daily samples (from January 1991 to March
1991) and 26 weekly samples (from October
1990 to March 1991) are used to observe how
well the neural network performs.The remain-
ing data can be used for validation purposes
to avoid over fitting in backpropagation.
The data size requirement depends on the
number of input and output units of the neural
network.Data are normalized to values within
the interval [0,1] for use by the continuous-
valued units in the neural network.The nor-
malizing factor can be taken as the maximum
absolute value of each variable in the observed
period of 2 years.An important issue here is
the treatment of outliers and seasonal effects.
In order to enhance the predictive and
explanatory power of the model,further infor-
mation can be provided for the neural network.
This can be achieved by adding auxiliary units
to the neural network model.An additional
indicator for the long weekend (Saturday and
Sunday) is provided in the daily model because
the sales pattern shows peaks at weekend.
Backpropagation Results for Daily and
Weekly Data Models
The configuration of the neural network is one
of the most important issues when using the
backpropagation method.There are a number
of theoretical observations which show that a
backpropagation neural network is an efficient
function approximator,given sufficiently many
hidden nodes with sigmoid output functions
(Funahashi,1989;Hornik et al.,1989;Lippmann,
1987).However,these theorems do not specify
the optimal or minimal number of hidden units
needed to reach a desired performance.
With regard to the number of units and
weights,Baum and Haussler (1989) suggested
that the number of weights for a satisfactory
network performance should be less than one
tenth of the number of training patterns.An
obvious shortcoming of this rule is that it is
very restrictive for limited data sets and large
networks.For an oversized network (i.e.the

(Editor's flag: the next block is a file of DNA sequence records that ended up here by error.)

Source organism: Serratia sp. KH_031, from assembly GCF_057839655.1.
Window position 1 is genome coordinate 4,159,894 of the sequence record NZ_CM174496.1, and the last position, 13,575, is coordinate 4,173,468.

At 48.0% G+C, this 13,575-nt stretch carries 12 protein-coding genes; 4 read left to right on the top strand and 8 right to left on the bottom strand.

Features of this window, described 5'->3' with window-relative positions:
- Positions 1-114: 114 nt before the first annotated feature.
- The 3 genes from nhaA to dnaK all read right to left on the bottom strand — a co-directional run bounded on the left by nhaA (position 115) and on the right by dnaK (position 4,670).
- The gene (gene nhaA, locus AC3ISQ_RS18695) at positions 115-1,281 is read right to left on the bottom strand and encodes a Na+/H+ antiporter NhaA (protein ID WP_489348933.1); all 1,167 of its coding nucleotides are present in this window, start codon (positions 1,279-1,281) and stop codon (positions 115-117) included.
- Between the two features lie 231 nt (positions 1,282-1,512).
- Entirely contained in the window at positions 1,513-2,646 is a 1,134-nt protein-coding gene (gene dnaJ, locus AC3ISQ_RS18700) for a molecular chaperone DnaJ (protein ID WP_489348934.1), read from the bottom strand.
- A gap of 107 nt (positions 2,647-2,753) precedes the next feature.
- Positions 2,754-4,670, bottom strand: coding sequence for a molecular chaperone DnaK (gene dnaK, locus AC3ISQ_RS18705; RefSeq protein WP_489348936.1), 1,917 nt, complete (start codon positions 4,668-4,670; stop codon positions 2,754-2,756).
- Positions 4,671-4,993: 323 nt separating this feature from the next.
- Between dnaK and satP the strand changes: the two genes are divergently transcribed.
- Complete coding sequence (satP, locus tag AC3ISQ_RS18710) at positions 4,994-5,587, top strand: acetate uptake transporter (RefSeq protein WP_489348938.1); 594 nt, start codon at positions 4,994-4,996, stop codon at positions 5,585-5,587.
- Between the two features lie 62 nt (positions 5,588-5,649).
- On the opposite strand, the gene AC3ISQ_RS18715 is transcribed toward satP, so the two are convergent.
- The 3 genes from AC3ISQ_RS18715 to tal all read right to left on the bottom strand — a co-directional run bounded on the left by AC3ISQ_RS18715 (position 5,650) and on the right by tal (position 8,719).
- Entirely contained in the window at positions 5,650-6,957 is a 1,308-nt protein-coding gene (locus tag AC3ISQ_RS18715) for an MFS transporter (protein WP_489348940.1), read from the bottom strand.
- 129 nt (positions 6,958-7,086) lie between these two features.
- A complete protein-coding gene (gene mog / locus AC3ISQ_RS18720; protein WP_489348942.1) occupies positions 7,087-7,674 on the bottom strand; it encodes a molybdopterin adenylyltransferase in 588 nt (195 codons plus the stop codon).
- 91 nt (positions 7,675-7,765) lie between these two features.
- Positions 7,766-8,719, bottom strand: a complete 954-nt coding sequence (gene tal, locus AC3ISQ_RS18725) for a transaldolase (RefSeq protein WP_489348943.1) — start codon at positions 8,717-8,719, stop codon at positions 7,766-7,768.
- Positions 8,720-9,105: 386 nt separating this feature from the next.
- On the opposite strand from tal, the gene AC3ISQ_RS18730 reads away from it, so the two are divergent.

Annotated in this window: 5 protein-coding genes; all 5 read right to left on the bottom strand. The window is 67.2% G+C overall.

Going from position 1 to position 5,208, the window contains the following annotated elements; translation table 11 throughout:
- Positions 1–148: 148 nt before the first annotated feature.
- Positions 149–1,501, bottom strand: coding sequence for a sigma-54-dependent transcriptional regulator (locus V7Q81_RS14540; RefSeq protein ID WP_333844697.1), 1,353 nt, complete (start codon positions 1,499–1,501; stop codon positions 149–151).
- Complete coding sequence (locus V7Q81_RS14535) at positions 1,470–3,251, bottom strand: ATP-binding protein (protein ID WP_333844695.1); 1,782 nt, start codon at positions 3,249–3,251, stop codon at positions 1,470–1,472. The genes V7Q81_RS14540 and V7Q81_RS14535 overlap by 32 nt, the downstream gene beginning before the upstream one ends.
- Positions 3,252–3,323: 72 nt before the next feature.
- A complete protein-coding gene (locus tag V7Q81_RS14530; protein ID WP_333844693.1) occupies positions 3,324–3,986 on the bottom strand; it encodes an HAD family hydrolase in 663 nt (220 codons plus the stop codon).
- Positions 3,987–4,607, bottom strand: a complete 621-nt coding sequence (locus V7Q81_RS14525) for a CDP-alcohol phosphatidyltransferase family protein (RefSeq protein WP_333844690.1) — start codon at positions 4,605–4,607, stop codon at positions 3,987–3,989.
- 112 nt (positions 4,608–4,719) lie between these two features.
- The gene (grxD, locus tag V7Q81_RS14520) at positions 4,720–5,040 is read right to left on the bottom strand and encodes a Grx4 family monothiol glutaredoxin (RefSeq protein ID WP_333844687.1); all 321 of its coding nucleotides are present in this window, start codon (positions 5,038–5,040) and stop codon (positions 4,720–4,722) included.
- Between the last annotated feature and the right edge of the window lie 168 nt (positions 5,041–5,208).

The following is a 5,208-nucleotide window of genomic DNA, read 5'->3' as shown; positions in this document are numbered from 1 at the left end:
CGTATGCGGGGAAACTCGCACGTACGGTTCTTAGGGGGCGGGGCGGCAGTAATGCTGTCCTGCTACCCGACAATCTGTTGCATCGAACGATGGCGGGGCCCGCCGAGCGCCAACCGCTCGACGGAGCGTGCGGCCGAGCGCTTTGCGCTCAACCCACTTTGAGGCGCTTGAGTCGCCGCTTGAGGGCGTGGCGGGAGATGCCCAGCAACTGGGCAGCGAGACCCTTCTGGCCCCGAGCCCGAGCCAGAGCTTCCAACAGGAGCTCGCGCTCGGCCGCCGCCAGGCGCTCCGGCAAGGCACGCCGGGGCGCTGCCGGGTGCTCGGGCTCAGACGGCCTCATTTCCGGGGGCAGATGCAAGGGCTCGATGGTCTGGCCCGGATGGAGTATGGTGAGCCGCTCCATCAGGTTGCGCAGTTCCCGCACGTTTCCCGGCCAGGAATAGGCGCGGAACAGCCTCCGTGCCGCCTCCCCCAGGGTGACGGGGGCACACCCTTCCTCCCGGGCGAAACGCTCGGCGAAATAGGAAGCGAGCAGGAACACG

number of weights is of the order of the num-
© 1998 John Wiley & Sons,Ltd.Int.J.Intell.Sys.Acc.Fin.Mgmt.7,253±268,(1998)
261NEURAL NETWORKS FOR ADVERTISING AND PROMOTION IMPACT
ber of training sets),a cross-validation pro-
cedure may be needed due to the large number
of parameters provided which can cause the
oversized network to fit a noise (Weigend et al.,
1990).Alternatively,certain pruning algorithms
may be pursued.
In general,some experiments are carried out
to find the configuration of the neural network
for a particular problem.For the number of
hidden-layer units,a rule of thumb is used that
defines the number of hidden units as half of
the sum of the input and output units.Thus,
the network configuration used in this study
for the daily model are 22–10–1 (i.e.22 input
units,one hidden layer with 10 units,and 1
output unit),and 18–9-1 for the weekly data
model.
For a network with two hidden layers,there
are no specific rules of thumb with respect to
the number of units in the first and second
layer or their ratio.In this study,the 22–15–5-
1 and 22–10–3-1 configurations are chosen for
the daily model,and 18–9-3–1 for the weekly
model.The training and forecasting errors are
measured in terms of a goodness of fit R
2
(where R
2
is calculated as the average fore-
casting error divided by the variance of the
forecast data).The results are shown in Table 2.
Figure 5 shows the prediction performance of
a 22–10–1 network,using a data set correspond-
ing to a time period of 3 months.The network
is trained with a learning rate of 0.05 and
3000 iterations.The actual output (solid line)
is compared with the neural network output
(dotted line).
For the 18–9-1 network which is chosen for
the weekly data,the choice of a cut-off point
of training is not straightforward.In contrast
to the daily data,the forecasting error for the
weekly data is not greater than two times the
training error for a relatively large number of
training cycles (e.g.1400 cycles for a 18–9-1
network).Table 3 shows the best generalization
results for the 18–9-1 network which is trained